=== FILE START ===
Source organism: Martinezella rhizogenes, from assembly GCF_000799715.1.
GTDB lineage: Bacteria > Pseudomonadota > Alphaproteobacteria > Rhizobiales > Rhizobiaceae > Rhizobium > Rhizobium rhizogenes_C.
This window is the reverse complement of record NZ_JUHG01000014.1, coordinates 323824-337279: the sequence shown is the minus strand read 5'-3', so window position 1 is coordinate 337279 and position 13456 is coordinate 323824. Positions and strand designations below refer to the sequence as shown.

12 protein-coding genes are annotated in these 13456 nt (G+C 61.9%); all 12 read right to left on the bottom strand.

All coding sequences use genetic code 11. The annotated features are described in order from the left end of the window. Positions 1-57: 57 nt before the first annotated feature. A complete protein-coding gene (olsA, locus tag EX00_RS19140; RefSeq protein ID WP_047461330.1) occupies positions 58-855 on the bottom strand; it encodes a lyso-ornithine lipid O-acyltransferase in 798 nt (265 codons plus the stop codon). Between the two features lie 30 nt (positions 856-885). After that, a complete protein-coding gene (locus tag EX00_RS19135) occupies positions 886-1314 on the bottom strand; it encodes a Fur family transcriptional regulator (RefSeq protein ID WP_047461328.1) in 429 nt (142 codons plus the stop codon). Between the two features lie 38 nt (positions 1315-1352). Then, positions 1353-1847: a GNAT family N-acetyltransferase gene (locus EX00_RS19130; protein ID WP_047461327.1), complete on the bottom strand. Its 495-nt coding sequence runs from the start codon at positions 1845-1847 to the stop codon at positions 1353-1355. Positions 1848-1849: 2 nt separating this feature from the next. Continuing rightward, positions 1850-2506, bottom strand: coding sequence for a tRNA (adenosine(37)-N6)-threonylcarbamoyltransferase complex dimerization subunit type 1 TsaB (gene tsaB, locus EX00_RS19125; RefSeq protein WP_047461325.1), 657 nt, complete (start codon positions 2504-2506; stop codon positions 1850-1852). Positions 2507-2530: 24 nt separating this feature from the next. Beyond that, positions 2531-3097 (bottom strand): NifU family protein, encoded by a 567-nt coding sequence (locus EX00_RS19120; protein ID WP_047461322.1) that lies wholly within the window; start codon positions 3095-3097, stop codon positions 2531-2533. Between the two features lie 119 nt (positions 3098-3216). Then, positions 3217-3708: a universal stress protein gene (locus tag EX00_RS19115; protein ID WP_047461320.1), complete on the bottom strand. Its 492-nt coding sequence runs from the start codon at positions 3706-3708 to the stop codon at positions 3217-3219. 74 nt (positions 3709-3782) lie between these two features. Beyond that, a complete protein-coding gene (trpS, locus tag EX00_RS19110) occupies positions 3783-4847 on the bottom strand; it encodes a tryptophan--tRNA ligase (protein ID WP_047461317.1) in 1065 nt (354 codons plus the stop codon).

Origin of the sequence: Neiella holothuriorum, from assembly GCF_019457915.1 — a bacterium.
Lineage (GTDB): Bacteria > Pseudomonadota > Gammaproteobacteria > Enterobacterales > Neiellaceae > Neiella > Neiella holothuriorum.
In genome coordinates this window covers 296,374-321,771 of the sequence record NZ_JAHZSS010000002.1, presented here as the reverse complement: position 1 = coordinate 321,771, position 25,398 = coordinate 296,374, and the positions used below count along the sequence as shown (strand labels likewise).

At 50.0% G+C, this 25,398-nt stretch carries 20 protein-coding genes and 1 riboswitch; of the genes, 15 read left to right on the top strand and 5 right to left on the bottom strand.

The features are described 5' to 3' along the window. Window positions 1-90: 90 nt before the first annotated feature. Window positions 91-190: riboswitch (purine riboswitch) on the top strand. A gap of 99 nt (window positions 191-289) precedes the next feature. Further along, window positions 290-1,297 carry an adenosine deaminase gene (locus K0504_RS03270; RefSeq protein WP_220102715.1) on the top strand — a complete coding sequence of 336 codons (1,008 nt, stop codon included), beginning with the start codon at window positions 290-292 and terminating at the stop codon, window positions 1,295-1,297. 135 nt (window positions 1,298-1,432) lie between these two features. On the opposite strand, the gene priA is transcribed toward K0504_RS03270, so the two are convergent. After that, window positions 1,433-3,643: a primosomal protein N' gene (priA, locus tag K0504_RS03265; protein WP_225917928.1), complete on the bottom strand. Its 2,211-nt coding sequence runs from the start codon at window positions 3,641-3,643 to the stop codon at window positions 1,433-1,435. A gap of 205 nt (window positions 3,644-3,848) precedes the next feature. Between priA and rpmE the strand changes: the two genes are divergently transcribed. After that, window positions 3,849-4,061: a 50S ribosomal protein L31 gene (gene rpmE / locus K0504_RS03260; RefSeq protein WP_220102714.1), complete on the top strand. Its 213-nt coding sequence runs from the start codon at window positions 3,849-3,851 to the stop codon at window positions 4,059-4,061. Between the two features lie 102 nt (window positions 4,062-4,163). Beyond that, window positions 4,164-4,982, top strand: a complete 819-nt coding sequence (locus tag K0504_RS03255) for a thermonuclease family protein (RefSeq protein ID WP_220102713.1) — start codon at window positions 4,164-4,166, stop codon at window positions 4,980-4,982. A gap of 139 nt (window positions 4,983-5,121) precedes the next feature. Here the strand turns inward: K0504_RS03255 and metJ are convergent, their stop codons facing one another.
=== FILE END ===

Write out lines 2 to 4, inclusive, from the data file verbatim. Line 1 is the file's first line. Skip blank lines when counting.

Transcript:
GTDB lineage: Bacteria > Pseudomonadota > Alphaproteobacteria > Rhizobiales > Rhizobiaceae > Rhizobium > Rhizobium rhizogenes_C.
This window is the reverse complement of record NZ_JUHG01000014.1, coordinates 323824-337279: the sequence shown is the minus strand read 5'-3', so window position 1 is coordinate 337279 and position 13456 is coordinate 323824. Positions and strand designations below refer to the sequence as shown.

12 protein-coding genes are annotated in these 13456 nt (G+C 61.9%); all 12 read right to left on the bottom strand.